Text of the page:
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“I want doctors to know that as we develop this, it is not about catching those small errors and prosecuting them. It’s about correcting small errors before they become high-dollar amounts.”


sophisticated software techniques to pick up on the small error that over time can be a big error. Those same software pro- grams can let you look at certain things that clearly identify overuse and outright fraud, and that’s where you get into the real trouble. I want doctors to know that as we develop this, it is not about catch- ing those small errors and prosecuting them. It’s about correcting small errors before they become high-dollar amounts. But it’s also about watching for outright fraud and abuse.


Texas Medicine: Physicians worry that when an investigation starts, payments stop while everything is sorted out be- hind the scenes, and yet business must carry on. Could this scenario be avoided in the process you just described?


ing. It’s primarily related to rates, but there is a hassle factor involved. To turn that ship around is going to take some time and some money. Mostly it’s going to take spending the money we have wisely. And that would include things like not spending money on things that end up being fraudulent further down the road. We’re making an effort on all fronts. We look at rates to providers of all stripes constantly. Periodically, on a set schedule, we look at and revise those rates as we think is warranted. Again, I want to create a system where excel- lent providers, providers of quality, are able to come into the system, and that incentivizes other doctors to say, “Gosh, I want to be part of the system.”


Texas Medicine: There’s no question there are abuses. But the physicians are concerned the new antifraud rules may make legitimate, unintentional errors a target for prosecution. (See “Guilty Until Proven Innocent,” December 2012 Texas Medicine, pages 16–22.) Are doctors rightly concerned this may be a back- wards approach, a “guilty-until-proven innocent-approach,” and why not spell out the difference between an error, or what is not fraud and what is?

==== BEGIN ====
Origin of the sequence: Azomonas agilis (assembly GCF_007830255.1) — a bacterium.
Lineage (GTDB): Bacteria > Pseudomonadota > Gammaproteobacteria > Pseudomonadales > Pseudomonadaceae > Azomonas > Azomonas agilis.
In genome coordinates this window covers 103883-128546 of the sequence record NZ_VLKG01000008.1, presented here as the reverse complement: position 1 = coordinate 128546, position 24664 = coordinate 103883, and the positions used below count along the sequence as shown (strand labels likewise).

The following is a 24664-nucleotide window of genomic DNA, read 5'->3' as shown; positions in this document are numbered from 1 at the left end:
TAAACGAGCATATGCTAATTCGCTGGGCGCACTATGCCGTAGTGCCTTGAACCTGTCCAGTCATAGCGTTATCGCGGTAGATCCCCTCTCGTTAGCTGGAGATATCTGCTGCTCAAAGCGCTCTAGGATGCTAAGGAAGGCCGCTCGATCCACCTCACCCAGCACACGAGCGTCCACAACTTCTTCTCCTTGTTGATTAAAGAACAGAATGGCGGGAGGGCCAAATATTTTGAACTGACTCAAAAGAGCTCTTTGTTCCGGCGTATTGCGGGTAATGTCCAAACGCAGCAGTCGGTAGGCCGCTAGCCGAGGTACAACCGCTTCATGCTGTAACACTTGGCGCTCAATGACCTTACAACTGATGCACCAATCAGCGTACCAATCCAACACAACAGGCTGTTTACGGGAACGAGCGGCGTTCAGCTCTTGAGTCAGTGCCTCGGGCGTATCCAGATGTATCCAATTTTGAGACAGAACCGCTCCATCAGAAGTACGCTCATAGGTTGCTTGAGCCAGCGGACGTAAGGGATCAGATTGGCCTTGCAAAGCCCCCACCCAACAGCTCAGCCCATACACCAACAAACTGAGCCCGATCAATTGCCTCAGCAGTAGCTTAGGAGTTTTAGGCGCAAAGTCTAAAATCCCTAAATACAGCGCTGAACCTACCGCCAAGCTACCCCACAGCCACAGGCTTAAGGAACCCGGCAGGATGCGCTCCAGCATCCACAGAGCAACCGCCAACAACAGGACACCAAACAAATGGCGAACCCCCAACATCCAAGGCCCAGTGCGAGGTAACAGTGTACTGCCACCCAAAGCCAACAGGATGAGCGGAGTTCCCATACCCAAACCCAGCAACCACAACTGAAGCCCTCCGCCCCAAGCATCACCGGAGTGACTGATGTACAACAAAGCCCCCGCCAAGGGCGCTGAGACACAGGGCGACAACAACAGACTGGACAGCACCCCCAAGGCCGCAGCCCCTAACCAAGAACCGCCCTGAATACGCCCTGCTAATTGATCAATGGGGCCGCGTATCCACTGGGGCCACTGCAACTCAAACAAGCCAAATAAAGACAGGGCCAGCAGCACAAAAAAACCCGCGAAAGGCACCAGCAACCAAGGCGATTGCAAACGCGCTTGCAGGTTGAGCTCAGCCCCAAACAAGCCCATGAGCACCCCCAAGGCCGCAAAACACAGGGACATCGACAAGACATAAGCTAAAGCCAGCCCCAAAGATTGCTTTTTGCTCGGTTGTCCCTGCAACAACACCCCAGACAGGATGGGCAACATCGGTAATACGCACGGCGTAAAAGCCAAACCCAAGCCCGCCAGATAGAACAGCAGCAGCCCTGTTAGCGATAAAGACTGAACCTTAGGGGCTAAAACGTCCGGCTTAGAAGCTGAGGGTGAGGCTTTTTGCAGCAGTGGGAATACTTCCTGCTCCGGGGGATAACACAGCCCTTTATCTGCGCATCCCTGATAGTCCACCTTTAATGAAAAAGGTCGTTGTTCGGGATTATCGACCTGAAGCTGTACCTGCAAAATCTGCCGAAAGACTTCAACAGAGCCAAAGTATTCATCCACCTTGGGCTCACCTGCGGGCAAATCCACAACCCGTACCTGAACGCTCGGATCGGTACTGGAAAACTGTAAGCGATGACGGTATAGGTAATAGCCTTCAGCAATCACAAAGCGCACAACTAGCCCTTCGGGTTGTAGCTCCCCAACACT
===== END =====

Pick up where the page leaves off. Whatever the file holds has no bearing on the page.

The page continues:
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30 TEXAS MEDICINE January 2013


Dr. Janek: One thing we can do is to look at and monitor payments as they go through the system. Using sophisticated software techniques, if you start to see an outlier, you call it to the doctor’s at- tention early on. If [the physician] can show [auditors] that there’s a legitimate, clinical reason [for the billing pattern] early on, no harm no foul. If [the physi- cian] can’t, it’s better to catch that when it’s a less expensive error to the taxpay- ers than to wait 18 months to two years. So we want to monitor payments as they go along, and it is possible now using


Dr. Janek: The process would be this: If [the OIG finds] a credible allegation of fraud, we have the ability to put a provider payment on hold. That means they would continue to accumulate. You investigate that allegation. And then if we found there’s nothing, we’ll release the money. The important thing for doc- tors is this should not drag out for two months, or three months, while they are waiting for payment. They’ve got cash flow needs to meet to keep their office going. We’re asking for more attorneys in the OIG. I can almost hear the gasps among your readers that [these attor- neys] will have to have something to do and find allegations of fraud and the like. The purpose of these extra employees is to cut that time down. From the time an allegation is made, and a hold is in place, [the OIG’s goal] is that we get this all resolved in a four-week period of time. I want there to be a good, strong dia- logue with TMA and other physicians as we go forward. Help us develop that system that works without forcing you to either quit taking new Medicaid patients or shut down your practice.


Texas Medicine: Your agency recently proposed a 1-percent across-the-board cut in Medicaid and CHIP payments in its 2014–15 budget request. How do you justify that proposal given the low par- ticipation rates we just discussed?


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